GOP presidential candidate Mitt Romney suggested to business owners they tell their employees how to vote on a June conference call organized by the National Federation for Independent Business (NFIB), an organization the Center for Media and Democracy has recently exposed as a partisan lobbying group advancing big business interests.
The audio, obtained by Mike Elk at In These Times, shows Romney telling participants in the conference call to “pass… along to your employees” their opinions on the November presidential election:
"I hope you make it very clear to your employees what you believe is in the best interest of your enterprise and therefore their job and their future in the upcoming elections. And whether you agree with me or you agree with President Obama, or whatever your political view, I hope — I hope you pass those along to your employees. Nothing illegal about you talking to your employees about what you believe is best for the business, because I think that will figure into their election decision, their voting decision and of course doing that with your family and your kids as well" (listen starting at 26:44 in the recording).
Citizens United Opened Door to Business Telling Employees How to Vote
The reason it is no longer illegal for corporations to make direct partisan political communications to their employees is because the U.S. Supreme Court decided in Citizens United v. FEC that the government could not limit corporate political speech, at least as long as that speech is not coordinated with a candidate.
In the wake of that decision, a growing number of business owners have apparently been taking advantage of this newfound "freedom" to dictate to their employees how to vote. For example, Elk reported at In These Times this week that Charles and David Koch had sent around 45,000 employees a packet instructing them to support Romney and other Republicans, and warning that employees "may suffer the consequences" if the Kochs' preferred candidates are not elected. Westgate Resorts CEO David Siegel sent a similar email suggesting an Obama victory would lead to layoffs, and ASG Software Solutions CEO Arthur Allen warned employees that electing Obama would cause job losses.
On the June NFIB call, Romney not only reminded business owners that there was "nothing illegal" about telling employees how to vote, but he also acknowledged the power of coercion inherent in the employer-employee relationship. He encouraged business owners to tell their employees "about what you believe is best for the business, because I think that will figure into their election decision, their voting decision." These types of communications were largely prohibited pre-Citizens United.
NFIB Bankrolled by Big Money
The conference call was hosted by the National Federation of Independent Business, or NFIB, a group that purports to represent small business but receives its funding from deep-pocketed interest groups and appears to advance a partisan big business agenda, which the Center for Media and Democracy has recently documented in its NFIBexposed project.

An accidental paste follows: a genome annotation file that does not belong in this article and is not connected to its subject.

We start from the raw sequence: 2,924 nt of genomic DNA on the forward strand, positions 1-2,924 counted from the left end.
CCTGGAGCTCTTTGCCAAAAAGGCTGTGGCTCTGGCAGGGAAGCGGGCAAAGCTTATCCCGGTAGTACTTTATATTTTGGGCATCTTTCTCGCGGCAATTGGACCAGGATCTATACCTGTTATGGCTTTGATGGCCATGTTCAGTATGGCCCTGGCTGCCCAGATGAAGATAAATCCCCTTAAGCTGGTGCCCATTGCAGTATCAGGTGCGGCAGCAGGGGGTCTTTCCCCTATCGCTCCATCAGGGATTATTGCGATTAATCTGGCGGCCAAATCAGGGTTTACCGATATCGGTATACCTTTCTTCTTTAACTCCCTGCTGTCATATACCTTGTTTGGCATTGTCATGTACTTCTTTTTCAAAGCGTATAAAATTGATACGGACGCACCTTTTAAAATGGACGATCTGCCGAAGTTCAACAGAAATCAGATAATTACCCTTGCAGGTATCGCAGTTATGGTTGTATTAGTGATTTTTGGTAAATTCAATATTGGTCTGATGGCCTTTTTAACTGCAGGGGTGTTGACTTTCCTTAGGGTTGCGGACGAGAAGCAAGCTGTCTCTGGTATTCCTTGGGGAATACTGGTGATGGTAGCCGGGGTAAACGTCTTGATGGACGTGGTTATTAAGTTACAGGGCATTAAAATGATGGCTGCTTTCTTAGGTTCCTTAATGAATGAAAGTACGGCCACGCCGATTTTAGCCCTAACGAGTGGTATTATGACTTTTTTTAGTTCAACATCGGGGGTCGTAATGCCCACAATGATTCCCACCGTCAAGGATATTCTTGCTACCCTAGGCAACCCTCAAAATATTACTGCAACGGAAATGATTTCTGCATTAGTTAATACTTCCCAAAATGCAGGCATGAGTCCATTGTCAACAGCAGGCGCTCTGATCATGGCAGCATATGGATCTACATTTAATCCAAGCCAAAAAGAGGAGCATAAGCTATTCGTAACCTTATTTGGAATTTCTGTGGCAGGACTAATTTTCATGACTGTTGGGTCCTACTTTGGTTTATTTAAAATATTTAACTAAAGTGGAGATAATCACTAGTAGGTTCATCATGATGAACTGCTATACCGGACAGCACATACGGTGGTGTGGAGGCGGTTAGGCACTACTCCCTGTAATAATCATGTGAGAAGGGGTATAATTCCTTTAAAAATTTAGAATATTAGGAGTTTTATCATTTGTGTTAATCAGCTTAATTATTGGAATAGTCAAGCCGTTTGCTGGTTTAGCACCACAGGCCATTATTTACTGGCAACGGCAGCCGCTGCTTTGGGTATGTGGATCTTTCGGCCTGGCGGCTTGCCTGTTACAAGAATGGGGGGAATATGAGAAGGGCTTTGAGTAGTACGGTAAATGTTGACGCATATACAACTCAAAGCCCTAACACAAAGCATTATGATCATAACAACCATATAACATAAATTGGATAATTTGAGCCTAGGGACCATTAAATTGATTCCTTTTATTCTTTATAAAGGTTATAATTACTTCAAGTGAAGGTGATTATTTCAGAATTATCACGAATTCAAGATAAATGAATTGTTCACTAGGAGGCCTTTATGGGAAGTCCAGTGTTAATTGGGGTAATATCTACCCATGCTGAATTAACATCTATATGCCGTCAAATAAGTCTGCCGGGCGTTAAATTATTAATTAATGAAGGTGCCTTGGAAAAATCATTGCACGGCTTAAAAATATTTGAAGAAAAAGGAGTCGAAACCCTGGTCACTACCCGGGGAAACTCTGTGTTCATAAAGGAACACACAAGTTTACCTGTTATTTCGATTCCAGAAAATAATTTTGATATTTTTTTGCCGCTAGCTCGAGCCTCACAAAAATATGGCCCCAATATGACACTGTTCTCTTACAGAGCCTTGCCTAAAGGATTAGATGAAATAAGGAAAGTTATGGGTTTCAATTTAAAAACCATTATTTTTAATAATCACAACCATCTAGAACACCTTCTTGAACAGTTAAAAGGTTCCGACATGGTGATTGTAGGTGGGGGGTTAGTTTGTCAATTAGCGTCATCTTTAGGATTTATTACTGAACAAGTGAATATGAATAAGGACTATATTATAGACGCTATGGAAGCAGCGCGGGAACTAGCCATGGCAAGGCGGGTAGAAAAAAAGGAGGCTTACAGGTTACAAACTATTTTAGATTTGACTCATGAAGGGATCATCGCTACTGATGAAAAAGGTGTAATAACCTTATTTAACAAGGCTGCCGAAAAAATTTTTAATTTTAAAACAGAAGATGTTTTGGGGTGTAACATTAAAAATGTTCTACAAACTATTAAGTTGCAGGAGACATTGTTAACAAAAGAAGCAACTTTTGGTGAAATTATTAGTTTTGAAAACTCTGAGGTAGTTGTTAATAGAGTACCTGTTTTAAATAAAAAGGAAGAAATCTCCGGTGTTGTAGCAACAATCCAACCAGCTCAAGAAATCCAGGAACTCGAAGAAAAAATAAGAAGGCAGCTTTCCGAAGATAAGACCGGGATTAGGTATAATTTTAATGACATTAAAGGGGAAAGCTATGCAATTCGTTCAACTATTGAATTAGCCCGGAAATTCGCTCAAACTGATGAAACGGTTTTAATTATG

The NFIB gained notoriety in recent years as the plaintiff in the challenge to President Obama's health care reform law, despite polls showing many small business owners supporting "Obamacare." It has partnered with groups like the U.S. Chamber of Commerce in opposing mandatory paid sick leave laws, minimum wage increases, and collective bargaining rights, and in the last two years, has received a $3.7 million donation from Karl Rove's dark money group Crossroads GPS and millions in six figure donations -- suggesting the group's political activities are bankrolled by big business or special interests, not the small businesses it claims to represent. Its leadership is populated by right-wing veterans and big business lobbyists (rather than individuals with a small business background), and all of its spending on political ads this year has gone to benefit Republicans, as have almost all of its campaign contributions. It is also a longtime member and sponsor of the American Legislative Exchange Council, or ALEC.
Romney Cited NFIB Study in First Debate
Romney's comments on the NFIB conference call were not the only time he has tied himself to the innocuous-sounding group. At the first presidential debate, he attacked President Obama's tax plan by citing an NFIB study, twice, purporting to show the plan would cost American jobs. The study has been sharply criticized for, among other things, ignoring the fact that Obama's plan would use the money saved from letting the Bush tax cuts expire for deficit reduction, reaching conclusions contradicted by analysts at the Congressional Budget Office and the Joint Committee on Taxation.
Romney apparently intended to suggest the NFIB is a neutral or nonpartisan source but the facts suggest otherwise.